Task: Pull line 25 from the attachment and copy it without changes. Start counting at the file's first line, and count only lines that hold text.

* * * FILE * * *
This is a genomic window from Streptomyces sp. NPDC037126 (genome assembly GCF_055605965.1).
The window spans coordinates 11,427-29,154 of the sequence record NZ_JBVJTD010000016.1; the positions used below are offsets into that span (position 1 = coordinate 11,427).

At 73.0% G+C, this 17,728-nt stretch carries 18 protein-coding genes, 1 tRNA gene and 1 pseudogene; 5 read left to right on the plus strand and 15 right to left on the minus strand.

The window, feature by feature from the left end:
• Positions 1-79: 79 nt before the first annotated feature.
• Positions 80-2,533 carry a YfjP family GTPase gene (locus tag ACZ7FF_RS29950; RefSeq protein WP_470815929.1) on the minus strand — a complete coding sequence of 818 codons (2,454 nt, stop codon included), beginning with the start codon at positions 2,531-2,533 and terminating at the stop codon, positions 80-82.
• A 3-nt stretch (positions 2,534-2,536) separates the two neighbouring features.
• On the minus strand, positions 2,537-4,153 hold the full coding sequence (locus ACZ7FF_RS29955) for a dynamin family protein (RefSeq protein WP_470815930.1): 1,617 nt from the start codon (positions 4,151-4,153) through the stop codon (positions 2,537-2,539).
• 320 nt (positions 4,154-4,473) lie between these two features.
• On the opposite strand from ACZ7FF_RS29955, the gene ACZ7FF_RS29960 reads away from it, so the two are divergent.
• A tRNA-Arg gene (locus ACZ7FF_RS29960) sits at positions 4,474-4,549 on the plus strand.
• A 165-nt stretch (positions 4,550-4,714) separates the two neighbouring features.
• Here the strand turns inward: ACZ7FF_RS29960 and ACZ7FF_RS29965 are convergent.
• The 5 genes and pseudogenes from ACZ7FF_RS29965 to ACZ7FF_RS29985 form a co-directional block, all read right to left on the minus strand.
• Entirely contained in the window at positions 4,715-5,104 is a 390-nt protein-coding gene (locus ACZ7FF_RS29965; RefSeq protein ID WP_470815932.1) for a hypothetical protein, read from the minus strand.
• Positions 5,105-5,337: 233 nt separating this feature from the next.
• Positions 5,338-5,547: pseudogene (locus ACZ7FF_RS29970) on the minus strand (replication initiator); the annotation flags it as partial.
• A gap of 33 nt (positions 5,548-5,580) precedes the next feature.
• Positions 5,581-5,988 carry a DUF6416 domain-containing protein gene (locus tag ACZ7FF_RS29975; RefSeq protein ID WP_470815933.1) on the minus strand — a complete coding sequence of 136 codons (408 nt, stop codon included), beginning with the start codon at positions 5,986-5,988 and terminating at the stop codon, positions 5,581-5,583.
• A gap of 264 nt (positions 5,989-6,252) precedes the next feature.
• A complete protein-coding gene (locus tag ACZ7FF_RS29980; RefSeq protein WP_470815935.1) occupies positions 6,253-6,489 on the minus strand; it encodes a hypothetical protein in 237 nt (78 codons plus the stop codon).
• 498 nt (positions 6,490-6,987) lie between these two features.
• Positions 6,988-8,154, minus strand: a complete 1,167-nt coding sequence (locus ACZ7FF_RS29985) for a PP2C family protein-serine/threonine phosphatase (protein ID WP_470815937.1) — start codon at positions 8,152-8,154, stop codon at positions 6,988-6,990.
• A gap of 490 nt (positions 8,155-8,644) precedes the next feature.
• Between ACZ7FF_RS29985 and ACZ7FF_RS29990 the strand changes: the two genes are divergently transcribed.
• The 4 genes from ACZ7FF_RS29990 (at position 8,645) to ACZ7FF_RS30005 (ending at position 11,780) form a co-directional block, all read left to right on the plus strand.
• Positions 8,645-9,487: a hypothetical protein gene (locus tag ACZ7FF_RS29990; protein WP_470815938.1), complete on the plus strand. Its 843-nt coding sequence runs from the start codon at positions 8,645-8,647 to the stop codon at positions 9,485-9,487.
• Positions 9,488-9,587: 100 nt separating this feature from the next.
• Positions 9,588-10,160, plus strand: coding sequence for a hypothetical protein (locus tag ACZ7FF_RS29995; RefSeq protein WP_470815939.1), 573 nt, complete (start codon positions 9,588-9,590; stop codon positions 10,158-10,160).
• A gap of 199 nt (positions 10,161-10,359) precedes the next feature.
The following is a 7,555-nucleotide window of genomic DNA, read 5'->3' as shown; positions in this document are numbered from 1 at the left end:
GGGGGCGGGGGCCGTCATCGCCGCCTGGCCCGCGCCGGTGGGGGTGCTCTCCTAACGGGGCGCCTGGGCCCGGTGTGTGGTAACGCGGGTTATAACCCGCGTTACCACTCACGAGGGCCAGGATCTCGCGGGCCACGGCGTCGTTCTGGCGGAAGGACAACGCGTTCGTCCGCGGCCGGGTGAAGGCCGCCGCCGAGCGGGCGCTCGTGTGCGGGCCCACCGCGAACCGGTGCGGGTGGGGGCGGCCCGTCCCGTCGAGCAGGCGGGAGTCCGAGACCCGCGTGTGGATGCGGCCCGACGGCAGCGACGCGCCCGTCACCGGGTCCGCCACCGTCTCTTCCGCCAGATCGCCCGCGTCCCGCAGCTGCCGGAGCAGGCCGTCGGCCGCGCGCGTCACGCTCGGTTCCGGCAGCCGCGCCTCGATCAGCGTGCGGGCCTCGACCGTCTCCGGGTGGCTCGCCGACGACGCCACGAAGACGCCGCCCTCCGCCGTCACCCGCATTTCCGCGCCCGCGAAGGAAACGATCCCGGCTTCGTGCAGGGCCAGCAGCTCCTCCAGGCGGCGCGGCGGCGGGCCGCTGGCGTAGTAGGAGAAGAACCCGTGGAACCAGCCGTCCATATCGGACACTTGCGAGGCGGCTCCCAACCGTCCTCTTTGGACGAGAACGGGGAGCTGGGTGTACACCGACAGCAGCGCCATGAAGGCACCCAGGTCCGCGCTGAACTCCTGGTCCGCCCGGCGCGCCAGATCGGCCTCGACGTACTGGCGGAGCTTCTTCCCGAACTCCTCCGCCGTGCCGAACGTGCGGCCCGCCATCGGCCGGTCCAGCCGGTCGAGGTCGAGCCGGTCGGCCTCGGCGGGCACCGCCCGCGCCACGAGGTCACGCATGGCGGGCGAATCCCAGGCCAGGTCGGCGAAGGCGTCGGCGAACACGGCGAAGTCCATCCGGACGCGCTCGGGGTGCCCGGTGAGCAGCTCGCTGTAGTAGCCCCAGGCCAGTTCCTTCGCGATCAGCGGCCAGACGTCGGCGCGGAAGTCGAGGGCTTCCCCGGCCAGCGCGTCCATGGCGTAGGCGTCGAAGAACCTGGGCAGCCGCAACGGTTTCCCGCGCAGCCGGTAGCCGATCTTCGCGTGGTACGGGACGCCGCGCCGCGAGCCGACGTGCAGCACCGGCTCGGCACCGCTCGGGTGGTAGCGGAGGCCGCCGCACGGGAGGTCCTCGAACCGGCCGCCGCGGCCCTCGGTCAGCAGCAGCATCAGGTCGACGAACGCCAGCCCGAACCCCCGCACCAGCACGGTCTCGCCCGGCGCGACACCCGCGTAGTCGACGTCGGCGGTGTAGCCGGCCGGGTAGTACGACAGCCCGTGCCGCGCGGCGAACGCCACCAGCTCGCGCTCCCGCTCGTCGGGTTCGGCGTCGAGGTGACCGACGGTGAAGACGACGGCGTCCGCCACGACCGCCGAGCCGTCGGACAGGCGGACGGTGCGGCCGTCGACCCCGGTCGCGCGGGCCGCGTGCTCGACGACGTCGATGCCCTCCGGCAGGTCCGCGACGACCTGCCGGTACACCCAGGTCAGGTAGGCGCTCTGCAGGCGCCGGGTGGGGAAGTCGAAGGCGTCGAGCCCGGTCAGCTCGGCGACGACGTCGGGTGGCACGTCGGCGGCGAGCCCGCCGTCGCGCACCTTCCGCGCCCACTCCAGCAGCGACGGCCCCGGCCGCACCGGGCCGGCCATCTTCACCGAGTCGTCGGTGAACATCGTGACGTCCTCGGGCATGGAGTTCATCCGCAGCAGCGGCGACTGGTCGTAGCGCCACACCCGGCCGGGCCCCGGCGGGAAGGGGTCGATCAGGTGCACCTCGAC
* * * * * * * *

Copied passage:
• Between ACZ7FF_RS29985 and ACZ7FF_RS29990 the strand changes: the two genes are divergently transcribed.